GRSJ224/LGBT In Iran

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The LGBT community in Iran are discriminated against for their sexual preferences and gender identity. Iran has been governed primarily under Islamic Law since the 1979 revolution, which states that engagement of sexual activity between same-sex individuals is a crime.[1] Under the same law, transgender identity is recognized and legal change of gender is awarded upon gender confirming surgery, however the surgery is required.

Traditional families are discriminating against their own children if they come out to them.

Homosexuality's Legality

Laws and Prosecution

Any sexual activity that is not part of a heterosexual marriage which includes sex with the same-sex is deemed illegal and anyone in contempt of the law can be punished via fines, imprisonment, slashing and even capital punishment. By the same law, gay marriage is not recognized and homosexuals in Iran have no way join in civil union. Sodomy is proven through confession of the participants, however it is often coerced through beatings and torture.

Protests at Oslo Pride 2015 against execution in Iran for homosexuality

An infamous case of prosecution that brought word-wide protests is that of Hamzeh Chavi and Loghman Hamzehpour, a homosexual couple aged 18 and 19 respectively. After their confession of being in a homosexual relationship, they were charged with Mohareb (being enemies of Allah) and Lavat (sodomy) which both carry the punishment of public hanging.[2] Despite the efforts of the people around the world and an international petition, they were publicly executed. According to a leaked document by Wikileaks, there have been between 4,000 to 6,000 executions of gay and lesbian Iranians since the instalment of Islamic Law.[3]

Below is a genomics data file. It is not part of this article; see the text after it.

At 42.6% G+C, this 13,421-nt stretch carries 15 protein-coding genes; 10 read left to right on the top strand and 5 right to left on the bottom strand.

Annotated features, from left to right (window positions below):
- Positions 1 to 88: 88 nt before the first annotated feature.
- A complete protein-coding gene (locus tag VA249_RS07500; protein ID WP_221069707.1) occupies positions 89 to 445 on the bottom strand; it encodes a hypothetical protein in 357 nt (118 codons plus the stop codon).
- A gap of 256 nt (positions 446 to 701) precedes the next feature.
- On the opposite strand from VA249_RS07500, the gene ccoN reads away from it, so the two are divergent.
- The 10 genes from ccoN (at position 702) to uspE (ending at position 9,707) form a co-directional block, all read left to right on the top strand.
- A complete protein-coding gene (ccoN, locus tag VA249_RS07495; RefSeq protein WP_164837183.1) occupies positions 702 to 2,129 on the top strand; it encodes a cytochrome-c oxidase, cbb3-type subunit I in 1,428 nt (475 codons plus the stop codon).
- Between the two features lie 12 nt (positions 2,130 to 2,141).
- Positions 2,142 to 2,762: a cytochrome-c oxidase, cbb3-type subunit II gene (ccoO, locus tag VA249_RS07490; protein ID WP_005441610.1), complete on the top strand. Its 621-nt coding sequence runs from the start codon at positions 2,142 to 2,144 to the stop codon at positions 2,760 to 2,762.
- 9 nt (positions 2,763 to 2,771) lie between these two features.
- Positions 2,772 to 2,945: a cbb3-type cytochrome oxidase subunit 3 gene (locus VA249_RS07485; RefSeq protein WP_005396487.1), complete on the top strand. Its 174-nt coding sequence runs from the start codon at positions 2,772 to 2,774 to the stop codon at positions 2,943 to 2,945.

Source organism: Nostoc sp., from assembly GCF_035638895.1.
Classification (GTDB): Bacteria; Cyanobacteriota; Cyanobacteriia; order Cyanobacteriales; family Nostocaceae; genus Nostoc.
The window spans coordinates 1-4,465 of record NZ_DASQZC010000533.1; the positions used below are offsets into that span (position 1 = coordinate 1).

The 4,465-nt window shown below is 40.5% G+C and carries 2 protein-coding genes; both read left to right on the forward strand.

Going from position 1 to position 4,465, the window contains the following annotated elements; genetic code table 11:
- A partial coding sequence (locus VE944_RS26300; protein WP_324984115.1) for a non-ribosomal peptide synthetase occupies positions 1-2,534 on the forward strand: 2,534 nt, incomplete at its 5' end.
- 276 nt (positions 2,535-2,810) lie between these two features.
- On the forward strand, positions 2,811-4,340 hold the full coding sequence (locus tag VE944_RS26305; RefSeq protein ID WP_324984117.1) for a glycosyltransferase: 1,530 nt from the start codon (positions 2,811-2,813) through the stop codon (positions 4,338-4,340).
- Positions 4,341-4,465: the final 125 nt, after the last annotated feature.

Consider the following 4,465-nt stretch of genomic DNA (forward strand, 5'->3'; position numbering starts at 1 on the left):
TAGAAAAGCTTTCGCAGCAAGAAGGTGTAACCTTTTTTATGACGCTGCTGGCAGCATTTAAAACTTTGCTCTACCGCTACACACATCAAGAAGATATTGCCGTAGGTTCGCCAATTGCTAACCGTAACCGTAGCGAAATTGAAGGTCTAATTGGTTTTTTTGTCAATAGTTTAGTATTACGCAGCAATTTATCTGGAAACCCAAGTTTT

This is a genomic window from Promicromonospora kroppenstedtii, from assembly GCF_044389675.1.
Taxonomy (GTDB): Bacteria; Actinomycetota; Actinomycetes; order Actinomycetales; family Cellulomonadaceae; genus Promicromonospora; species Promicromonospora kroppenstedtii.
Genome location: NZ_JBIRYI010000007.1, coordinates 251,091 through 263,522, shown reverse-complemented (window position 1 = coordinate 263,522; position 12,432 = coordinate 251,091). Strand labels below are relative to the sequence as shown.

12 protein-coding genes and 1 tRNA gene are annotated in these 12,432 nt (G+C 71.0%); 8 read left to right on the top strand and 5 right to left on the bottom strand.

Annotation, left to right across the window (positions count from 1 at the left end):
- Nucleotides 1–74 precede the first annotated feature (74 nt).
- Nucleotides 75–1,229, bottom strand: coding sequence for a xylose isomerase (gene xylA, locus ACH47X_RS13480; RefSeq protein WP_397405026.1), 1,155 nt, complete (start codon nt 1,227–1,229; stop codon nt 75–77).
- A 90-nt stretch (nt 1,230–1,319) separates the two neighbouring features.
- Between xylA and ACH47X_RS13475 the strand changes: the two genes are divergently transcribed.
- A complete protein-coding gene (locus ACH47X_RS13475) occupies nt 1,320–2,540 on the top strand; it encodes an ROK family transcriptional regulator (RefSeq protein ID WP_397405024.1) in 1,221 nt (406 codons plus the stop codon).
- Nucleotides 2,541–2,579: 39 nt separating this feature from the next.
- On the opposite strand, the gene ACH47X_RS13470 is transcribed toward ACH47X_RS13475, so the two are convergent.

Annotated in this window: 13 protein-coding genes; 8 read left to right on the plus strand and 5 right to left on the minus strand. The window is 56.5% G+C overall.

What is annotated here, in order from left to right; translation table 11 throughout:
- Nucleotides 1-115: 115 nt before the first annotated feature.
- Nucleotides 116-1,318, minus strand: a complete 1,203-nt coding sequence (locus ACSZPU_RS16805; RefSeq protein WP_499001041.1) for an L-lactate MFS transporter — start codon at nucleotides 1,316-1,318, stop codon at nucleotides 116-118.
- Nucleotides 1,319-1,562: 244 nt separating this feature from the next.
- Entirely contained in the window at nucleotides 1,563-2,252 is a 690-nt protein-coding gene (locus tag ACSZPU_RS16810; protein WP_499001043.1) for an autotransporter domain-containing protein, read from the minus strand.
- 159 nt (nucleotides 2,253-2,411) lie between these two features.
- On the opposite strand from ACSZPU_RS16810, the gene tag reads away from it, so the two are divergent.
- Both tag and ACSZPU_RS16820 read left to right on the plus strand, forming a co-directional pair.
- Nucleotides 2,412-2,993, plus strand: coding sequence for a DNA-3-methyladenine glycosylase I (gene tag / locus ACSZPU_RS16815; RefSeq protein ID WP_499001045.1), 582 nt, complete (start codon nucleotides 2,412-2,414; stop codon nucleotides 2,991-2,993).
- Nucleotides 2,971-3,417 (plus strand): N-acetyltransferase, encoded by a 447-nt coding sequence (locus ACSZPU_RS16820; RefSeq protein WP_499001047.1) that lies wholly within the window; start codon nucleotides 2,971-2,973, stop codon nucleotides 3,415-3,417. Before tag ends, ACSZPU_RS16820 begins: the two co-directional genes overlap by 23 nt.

Typically, cases where both adults are consenting and of sound mind are not punished by capital punishment however the decision to execute can still be made by the trailing judge. In the case that either party was non-consenting (rape), the guilty party is publicly executed. The most common punishment for couples that convicted of homosexuality is a large number of slashing and required therapy, yet often they are forced to undergo unwanted gender confirming surgeries.

Gender Identity

Iran is the world's second leader in number of gender confirming surgeries performed.[4] This is partly due to the fact that to legally changed your status, you must first undergo sex reassignment surgery and have documentation from a doctor affirming your identity. Furthermore, given the illegality of homosexuality, many gay members of the community who get into trouble with the law are forced and/or persuaded to have surgery in order to avoid punishment.


Apart from the legal challenges, the LGBT members and couples in Iran are afraid of being seen in public as there exists much incorrectly placed stigma. The traditional community believe gay people are abnormal and often creating problems for them which they wouldn't even be able to get help from the police.[5] Traditional families often shame their children if they come out as homosexual and sometimes they may even expel them from their homes.[5] Classic views dictate homosexuality as a disgusting act which is shameful and degrading to the family's reputation.

Rights Movement

The largest organization fighting for LGBT rights in Iran is known as the "Iranian Railroad for Queer Refugees" (IRQR). Headed in Toronto, Canada by it's leader, Arsham Parsi, who was forced to flee in exile due to his activities, they aim to advocate basic human rights for LGBT members of Iran. [6]

  1. Parsi, Arsham (2015). Exiled for Love: The Journey of an Iranian Queer Activist. Roseway Publishing. ISBN 1552667014.
  4. "Iran's gay plan". CBC. Archived from the original on |archive-url= requires |archive-date= (help).
  5. 5.0 5.1 Parsi, Arsham. "Interview with Iranian Gay Couple". Gay Republic Daily.
  6. "Iranian Railroad for Queer Refugees".